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Oil prices fell Friday, pressured by a stronger dollar and growing pessimism that the global oversupply of crude remains strong.

January crude closed down $1.33, or 3.1%, to $41.71 a barrel on the New York Mercantile Exchange. Brent, the global benchmark, fell 60 cents, or 1.3%, to $44.86 a barrel on ICE Futures Europe.

The dollar strengthened Friday and pressured commodities such as oil, which are priced in the U.S. currency. The Wall Street Journal Dollar Index, which tracks the dollar against a basket of other currencies, rose 0.3% Friday.

But brokers and analysts also see fading demand growth, a troubling sign for prices in a world where production and stockpiles are still high.

Gasoline merely matches demand at this time last year, and distillate demand is lower, said Donald Morton, senior vice president at Herbert J. Sims & Co., but stockpiles are still filling up with new production.

“This oil market is just not tightening,” Wolfe Research analysts said in a note Friday. “Nothing really bullish is out there.”

The Wolfe analysts said they are concerned their bearish forecast for U.S. oil at $58 a barrel in 2016 is too high. Bankruptcies and major cuts to supply are not happening fast enough to turn the oil markets around, they said.

News from the Organization of the Petroleum Exporting Countries is not helping either. News agencies reported Friday that Russia will not send high-ranking officials to OPEC’s coming meeting, adding to Friday’s selloff, Mr. Morton said. Without cooperation from other major exporters, OPEC is unlikely to curtail its own strong production, which would be another factor perpetuating the oversupply.

“The market took it hard,” he added.

Friday’s losses took U.S. oil into negative territory for the week, down 19 cents, or 0.5%. It is its sixth losing week in the past seven. Brent, however, did gain, up 20 cents, or 0.4% for the week.

Those gains came largely from geopolitical tensions, after Turkey shot down a Russian jet along the Syrian border, causing a rally to start the week. But there is little indication so far the turmoil in the Middle East is affecting oil supply.

“The potential increase in geopolitical risk premium has faded a bit as the dispute between Russia and Turkey has not yet escalated or spread to the surrounding countries, affecting oil output,” said Michael Poulsen, oil analyst at Global Risk Management.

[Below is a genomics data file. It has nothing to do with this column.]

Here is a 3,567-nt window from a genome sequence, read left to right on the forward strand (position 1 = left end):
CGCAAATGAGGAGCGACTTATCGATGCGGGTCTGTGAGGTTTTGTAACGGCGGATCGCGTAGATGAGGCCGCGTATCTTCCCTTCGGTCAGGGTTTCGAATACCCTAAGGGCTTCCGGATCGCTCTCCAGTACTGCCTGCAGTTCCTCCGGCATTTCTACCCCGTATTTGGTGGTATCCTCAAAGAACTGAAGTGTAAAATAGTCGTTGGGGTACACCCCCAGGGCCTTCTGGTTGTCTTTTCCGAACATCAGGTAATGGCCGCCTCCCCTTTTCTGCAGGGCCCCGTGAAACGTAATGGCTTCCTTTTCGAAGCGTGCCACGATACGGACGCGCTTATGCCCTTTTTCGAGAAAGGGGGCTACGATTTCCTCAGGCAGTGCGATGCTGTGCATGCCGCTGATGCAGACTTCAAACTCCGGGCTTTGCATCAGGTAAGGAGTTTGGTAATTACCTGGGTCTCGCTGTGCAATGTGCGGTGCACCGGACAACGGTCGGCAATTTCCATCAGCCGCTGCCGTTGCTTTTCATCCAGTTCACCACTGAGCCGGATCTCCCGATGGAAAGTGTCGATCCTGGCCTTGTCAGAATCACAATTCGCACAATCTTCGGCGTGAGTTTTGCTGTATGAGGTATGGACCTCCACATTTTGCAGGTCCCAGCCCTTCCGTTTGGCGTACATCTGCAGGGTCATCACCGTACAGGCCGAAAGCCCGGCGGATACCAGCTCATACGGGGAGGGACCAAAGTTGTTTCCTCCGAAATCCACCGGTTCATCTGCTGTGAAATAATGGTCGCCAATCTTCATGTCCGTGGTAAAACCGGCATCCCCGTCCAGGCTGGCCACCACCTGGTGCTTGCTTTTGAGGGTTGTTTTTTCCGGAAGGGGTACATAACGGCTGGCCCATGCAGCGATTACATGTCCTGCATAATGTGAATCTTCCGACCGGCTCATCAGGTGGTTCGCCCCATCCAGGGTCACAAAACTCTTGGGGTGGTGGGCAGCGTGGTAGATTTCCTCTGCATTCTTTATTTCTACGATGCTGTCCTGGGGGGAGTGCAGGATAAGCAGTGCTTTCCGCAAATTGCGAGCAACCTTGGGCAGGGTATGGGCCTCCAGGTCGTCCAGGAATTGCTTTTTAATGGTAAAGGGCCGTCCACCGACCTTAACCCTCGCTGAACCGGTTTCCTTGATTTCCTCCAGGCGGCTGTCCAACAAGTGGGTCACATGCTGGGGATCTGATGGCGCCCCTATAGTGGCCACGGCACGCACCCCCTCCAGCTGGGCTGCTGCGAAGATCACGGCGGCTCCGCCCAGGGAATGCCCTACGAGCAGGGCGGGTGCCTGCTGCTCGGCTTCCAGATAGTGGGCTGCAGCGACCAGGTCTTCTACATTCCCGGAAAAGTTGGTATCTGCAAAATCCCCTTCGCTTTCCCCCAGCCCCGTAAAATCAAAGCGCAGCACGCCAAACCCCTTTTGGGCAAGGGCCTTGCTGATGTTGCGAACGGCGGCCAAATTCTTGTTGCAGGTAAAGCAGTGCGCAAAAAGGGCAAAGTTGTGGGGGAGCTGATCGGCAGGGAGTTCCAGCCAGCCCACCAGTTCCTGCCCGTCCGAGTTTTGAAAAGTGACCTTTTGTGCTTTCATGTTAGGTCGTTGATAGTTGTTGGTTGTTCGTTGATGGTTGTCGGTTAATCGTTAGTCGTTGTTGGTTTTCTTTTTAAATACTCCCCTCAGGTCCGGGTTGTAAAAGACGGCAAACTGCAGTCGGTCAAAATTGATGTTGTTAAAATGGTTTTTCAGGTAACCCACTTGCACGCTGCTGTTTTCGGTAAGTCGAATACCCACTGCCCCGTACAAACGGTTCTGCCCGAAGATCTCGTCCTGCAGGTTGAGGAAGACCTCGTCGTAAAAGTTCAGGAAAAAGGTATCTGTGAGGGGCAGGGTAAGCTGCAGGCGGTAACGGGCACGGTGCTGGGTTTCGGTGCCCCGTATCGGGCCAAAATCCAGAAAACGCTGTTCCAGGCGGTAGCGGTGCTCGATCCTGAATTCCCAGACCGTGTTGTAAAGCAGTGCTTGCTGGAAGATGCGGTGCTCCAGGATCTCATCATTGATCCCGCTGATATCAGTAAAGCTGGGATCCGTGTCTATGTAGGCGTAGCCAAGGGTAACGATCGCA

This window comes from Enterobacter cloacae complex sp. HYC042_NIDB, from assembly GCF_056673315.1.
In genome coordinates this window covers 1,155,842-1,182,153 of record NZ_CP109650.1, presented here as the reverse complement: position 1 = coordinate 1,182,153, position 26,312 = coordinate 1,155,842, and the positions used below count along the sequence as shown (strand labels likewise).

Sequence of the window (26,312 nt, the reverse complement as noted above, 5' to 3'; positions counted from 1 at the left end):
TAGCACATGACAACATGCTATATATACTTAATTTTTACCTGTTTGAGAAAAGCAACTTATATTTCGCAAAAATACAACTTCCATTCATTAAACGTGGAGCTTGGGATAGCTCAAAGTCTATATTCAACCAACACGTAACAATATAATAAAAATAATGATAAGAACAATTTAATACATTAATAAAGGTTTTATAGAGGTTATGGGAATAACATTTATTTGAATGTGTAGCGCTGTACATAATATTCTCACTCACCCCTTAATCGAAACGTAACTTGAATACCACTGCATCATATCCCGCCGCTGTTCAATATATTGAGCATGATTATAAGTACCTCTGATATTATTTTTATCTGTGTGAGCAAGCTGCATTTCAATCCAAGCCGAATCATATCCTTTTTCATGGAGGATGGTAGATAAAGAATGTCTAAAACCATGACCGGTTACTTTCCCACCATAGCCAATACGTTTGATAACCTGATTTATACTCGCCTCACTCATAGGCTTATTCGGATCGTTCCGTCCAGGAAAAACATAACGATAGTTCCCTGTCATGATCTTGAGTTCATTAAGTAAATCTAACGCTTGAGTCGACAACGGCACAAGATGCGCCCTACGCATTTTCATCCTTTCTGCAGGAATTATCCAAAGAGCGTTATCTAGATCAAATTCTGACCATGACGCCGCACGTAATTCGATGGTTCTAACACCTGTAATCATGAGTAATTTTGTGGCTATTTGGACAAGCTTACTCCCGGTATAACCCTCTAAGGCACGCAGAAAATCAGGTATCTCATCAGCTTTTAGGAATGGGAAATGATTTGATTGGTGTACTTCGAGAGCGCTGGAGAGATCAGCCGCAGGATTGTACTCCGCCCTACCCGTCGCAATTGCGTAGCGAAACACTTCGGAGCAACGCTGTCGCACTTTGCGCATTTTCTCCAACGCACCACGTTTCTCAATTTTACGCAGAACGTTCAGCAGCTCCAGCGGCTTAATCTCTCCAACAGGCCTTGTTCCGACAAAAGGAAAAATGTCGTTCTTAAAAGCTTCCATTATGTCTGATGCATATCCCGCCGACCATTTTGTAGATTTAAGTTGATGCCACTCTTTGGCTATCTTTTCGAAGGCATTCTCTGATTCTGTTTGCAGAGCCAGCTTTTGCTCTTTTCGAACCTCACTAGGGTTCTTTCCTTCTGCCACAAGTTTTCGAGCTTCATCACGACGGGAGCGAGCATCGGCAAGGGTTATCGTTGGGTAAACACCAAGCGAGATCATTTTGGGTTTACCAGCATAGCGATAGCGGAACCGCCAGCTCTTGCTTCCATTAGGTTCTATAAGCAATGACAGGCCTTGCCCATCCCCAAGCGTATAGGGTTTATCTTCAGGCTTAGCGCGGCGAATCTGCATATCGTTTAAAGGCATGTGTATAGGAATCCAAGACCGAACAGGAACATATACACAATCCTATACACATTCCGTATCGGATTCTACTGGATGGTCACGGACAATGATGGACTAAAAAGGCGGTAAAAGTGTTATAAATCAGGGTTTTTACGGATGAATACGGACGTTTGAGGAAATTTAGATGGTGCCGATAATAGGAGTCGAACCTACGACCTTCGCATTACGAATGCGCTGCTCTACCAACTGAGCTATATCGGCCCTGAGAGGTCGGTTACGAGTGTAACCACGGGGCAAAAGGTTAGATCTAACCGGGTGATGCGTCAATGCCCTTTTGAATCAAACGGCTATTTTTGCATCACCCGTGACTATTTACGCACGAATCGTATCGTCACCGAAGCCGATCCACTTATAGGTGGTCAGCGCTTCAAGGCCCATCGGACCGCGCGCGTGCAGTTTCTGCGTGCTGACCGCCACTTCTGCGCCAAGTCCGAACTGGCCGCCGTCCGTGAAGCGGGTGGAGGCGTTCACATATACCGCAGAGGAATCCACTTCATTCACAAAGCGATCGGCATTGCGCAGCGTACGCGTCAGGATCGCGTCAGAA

Oil prices headed south last year after OPEC embarked on a strategy of protecting its market share by pumping more crude despite falling prices. While the booming U.S. output has tailed off this year, oil stockpiles remain near record highs.

“Inventory overhangs dominate the oil markets and will likely suppress oil prices in the near term, as we approach [the December] OPEC meeting in Vienna,” said Jason Gammel, analyst at Jefferies.

“Crude and product inventories are building in the U.S. with the market expected to remain oversupplied through the first half of 2016,” he said.

Earlier this week, the U.S. Energy Department said crude stockpiles ticked up by 1 million barrels last week, bringing the total tally to 488.2 million barrels, around a level not seen in the last eight decades. U.S. oil output has also held stable, around 9.2 million barrels a day, but down from a peak of 9.6 million barrels a day in April.

“Oil market oversupply will continue through next year, due to resilient U.S. production, even if it is declining, and high OPEC output led by Saudi Arabia and Iraq,” said Michael Wittner, chief oil analyst at Société Générale.

Mr. Wittner said he doesn’t believe there will be “any change in Saudi or OPEC policy,” when the 12-nation oil cartel meets in December.

Gasoline futures settled down 0.23 cent, or 0.2%, at $1.3938 a gallon. They rose 10.35 cents, or 8%, for the week, its largest one-week gain since April and largest one-week percentage gain since September 2012.

Diesel futures lost 5.03 cents, or 3.6%, to $1.3524 a gallon, the lowest price since April 30, 2009. Diesel is down for four straight weeks, losing 1.89 cents, or 1.4% this week.